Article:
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Auto-Immune Hemolitic Anemia


What Is IMHA?

   Auto-immune hemolitic anemia (AIHA) is a life-threatening immune system disorder.  The immune system is designed to attack and kill germs, viruses and other foreign material within the body, but with AIHA, the immune system produces antibodies that attack and kill the body's own red blood cells.  These antibodies are supposed to be a defense against illness and germs which are harmful to the body, but with this disease, the system goes haywire and the antibodies target and attack the animalís own red blood cells.   The destruction of the dog's red blood cells leads to anemia.  As the disease progresses and more red blood cells are destroyed, the body is unable to produce an adequate supply of replacement red blood cells and the dog begins to show signs of disease.  Clinical signs of AIHA are most often gradual and progressive, but some pets may suffer a sudden, acute hemolytic crisis.  Symptoms may include signs of oxygen deprivation, jaundice, fever, pale mucous membranes and heart murmur.

   The normal life span of a circulating red blood cell is about 4 months.  The number of red blood cells is usually maintained at a constant level because new red blood cells are always being made.  New red blood cells usually replace the old red blood cells as they are destroyed and removed from circulation by the white blood cells.  Anemia develops when the level of red blood cells is decreased to a point where the bone marrow is unable to produce an adequate number of new red blood cells to compensate for the ones that are destroyed.

   Red blood cells carry oxygen to tissues throughout the body.  If the body is unable to produce enough new, oxygenated red blood cells to compensate for the decrease in oxygen transport, the body's organs and tissue can suffer serious and irreparable damage.  If the balance of red blood cells isn't corrected in a reasonable amount of time, the animal will not survive. 

   As of this time, the cause(s) of AIHA are largely unknown.  In most instances there is no indication of why the immune system, which is designed to protect the animal, suddenly targets its weapons against the animal itself.  There is some indication that certain breeds may have  a genetic predisposition for AIHA.  Some Cocker and Springer Spaniels, Poodles, Lhasa Apsos, Shih Tzus and Old English Sheepdogs are believed to have this predisposition.  AIHA can appear in any breed however, and is more common in animals 3 to 8 years of age and in females rather than males.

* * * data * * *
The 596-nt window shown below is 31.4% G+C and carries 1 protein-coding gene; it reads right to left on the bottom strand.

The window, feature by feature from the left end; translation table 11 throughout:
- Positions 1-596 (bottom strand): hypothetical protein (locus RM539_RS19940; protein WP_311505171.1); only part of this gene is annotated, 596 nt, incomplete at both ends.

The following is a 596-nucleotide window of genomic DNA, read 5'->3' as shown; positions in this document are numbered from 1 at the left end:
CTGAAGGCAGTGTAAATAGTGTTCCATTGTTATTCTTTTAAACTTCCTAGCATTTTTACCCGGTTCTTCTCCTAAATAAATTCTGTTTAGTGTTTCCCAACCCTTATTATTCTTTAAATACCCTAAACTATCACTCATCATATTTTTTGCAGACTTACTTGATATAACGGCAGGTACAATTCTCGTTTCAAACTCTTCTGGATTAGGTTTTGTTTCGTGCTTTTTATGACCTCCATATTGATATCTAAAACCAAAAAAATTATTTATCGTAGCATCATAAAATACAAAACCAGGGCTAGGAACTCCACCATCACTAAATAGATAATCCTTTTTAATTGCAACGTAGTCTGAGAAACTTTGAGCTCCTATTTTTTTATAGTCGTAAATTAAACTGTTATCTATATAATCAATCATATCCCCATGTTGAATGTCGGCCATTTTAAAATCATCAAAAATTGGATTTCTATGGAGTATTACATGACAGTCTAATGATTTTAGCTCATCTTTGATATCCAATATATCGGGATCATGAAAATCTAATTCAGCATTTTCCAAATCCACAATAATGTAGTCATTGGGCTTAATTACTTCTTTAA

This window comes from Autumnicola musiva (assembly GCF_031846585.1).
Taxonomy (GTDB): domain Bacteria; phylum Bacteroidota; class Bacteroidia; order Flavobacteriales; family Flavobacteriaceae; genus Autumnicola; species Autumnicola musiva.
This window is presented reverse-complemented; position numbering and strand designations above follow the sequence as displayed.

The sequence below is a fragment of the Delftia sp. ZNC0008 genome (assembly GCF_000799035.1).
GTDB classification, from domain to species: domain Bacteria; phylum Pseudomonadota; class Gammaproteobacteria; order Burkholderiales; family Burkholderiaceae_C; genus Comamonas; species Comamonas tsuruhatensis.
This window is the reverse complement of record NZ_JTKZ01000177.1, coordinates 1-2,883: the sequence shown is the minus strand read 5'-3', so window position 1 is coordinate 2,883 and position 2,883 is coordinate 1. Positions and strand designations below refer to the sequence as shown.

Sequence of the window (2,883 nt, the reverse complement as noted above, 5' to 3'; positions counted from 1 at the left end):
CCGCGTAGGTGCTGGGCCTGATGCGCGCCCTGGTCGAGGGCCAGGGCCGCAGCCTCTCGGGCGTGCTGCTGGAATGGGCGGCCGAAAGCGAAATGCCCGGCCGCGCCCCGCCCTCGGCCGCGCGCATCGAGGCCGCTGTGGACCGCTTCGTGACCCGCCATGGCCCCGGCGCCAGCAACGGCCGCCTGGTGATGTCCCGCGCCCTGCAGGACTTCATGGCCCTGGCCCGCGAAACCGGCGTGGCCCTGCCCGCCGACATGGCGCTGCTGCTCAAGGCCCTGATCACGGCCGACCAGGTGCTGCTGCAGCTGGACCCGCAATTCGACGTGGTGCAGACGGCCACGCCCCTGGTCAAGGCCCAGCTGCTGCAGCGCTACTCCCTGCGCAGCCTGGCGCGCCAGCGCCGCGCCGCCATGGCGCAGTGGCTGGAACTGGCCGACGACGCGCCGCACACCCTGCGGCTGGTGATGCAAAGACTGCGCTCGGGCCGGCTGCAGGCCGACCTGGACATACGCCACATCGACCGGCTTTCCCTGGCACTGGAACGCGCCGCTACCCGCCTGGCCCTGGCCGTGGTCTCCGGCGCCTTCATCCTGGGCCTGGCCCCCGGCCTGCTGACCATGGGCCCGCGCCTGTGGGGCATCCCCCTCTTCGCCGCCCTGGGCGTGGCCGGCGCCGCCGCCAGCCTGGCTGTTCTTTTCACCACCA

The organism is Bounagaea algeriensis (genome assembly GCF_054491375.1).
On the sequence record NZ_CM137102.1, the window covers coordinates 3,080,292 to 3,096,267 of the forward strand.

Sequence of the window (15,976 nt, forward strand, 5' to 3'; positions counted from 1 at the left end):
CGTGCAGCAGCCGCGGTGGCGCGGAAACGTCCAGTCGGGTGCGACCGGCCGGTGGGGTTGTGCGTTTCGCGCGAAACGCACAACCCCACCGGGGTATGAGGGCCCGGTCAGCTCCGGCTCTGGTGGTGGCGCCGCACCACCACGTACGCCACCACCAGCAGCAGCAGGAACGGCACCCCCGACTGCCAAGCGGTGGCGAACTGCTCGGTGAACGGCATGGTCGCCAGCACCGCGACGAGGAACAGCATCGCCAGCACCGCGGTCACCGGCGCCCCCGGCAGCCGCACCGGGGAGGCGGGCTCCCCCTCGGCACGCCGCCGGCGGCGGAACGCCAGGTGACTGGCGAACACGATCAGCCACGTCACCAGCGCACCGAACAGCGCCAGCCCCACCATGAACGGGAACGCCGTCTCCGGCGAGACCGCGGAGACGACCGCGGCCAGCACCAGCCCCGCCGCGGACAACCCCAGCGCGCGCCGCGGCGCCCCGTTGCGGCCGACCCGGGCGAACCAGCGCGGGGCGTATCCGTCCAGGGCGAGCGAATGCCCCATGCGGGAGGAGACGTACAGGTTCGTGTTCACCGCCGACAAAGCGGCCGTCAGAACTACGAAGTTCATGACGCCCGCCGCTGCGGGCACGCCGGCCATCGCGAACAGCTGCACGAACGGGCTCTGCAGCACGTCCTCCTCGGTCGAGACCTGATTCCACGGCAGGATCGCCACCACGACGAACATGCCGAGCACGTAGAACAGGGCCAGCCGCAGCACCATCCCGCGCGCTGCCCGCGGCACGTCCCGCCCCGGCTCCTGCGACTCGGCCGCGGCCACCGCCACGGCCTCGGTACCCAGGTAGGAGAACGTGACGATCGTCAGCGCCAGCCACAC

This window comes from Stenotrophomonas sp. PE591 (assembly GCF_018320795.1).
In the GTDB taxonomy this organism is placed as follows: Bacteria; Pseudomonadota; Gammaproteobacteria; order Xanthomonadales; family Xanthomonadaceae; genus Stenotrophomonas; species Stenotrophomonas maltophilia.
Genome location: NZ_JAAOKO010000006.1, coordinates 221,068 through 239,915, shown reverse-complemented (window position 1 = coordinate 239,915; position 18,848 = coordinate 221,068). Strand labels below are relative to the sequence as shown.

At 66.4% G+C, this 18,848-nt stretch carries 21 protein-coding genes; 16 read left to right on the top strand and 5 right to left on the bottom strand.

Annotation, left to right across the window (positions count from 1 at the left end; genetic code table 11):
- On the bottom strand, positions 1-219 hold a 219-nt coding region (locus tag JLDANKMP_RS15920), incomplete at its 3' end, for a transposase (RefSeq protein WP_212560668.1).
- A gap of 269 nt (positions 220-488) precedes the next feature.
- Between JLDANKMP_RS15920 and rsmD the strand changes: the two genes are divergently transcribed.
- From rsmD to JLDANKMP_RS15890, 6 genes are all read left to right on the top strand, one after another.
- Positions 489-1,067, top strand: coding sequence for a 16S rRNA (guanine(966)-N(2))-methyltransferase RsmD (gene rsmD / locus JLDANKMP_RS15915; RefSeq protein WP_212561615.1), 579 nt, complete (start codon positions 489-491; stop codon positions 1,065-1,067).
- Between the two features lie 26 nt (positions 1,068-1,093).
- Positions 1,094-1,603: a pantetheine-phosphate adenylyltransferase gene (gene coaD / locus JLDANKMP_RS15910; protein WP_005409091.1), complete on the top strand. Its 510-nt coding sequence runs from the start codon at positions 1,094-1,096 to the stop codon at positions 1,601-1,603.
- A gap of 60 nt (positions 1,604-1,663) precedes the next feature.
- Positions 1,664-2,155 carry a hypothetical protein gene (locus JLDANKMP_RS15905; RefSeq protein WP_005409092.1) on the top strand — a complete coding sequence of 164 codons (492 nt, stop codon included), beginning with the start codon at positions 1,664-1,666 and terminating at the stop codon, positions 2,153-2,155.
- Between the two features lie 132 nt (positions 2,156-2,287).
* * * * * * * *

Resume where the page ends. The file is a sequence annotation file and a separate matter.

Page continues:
There are several non-genetic factors that may play a role in the development of AIHA.  This problem can occur as a symptom of some types of cancer and other underlying autoimmune disorders, such as systemic lupus erythematosis.   Certain bacterial or viral infections may trigger autoimmune reactions.  It is also believed that some drugs (antibiotics, analgesics, etc.) as well as viral antigens found in modified-live vaccines can induce AIHA.    There is some evidence from several new studies that dogs may not need vaccinations every year and that over-vaccination can, in some breeds and instances, contribute to auto-immune disorders.

   AIHA can progress rapidly to a life-threatening situation and can prove fatal even when the dog receives prompt, appropriate treatment.   If you ever believe there is the slightest chance your dog could be suffering from AIHA, you should seek immediate veterinary care as this is the dog's only chance of survival.


  • Pallor of mucous membranes
  • Fever
  • Tiring easily, weakness
  • Lethargy, depression
  • Yellow tinged gums or whites of the eyes
  • Dark or dark yellow urine
  • Enlarged spleen  


   Your vet may run some or all of the tests below to diagnose or rule out AIHA:

Complete history and medical examination.  He will need information on all medications the dog has received, date of last vaccinations and any available information about the color of urine and stool.
CBC - "Complete blood count".  CBC is a count of the number and types of red blood cells, white blood cells and platelets in a given amount of blood.   CBC is actually a label for a number of tests, rather  than a single test.  (See CBC for detailed information on a complete blood count and a compiled list of "normal" CBC counts.)
Coombs test - Blood test for evidence of immune reaction to the blood.  This blood test confirms an AIHA diagnosis.  Unfortunately this is not an exceedingly accurate test, many AIHA positive dogs will test negative.
Kansas State University College of Veterinary Medicine has developed a more accurate test for dogs suspected of having AIHA.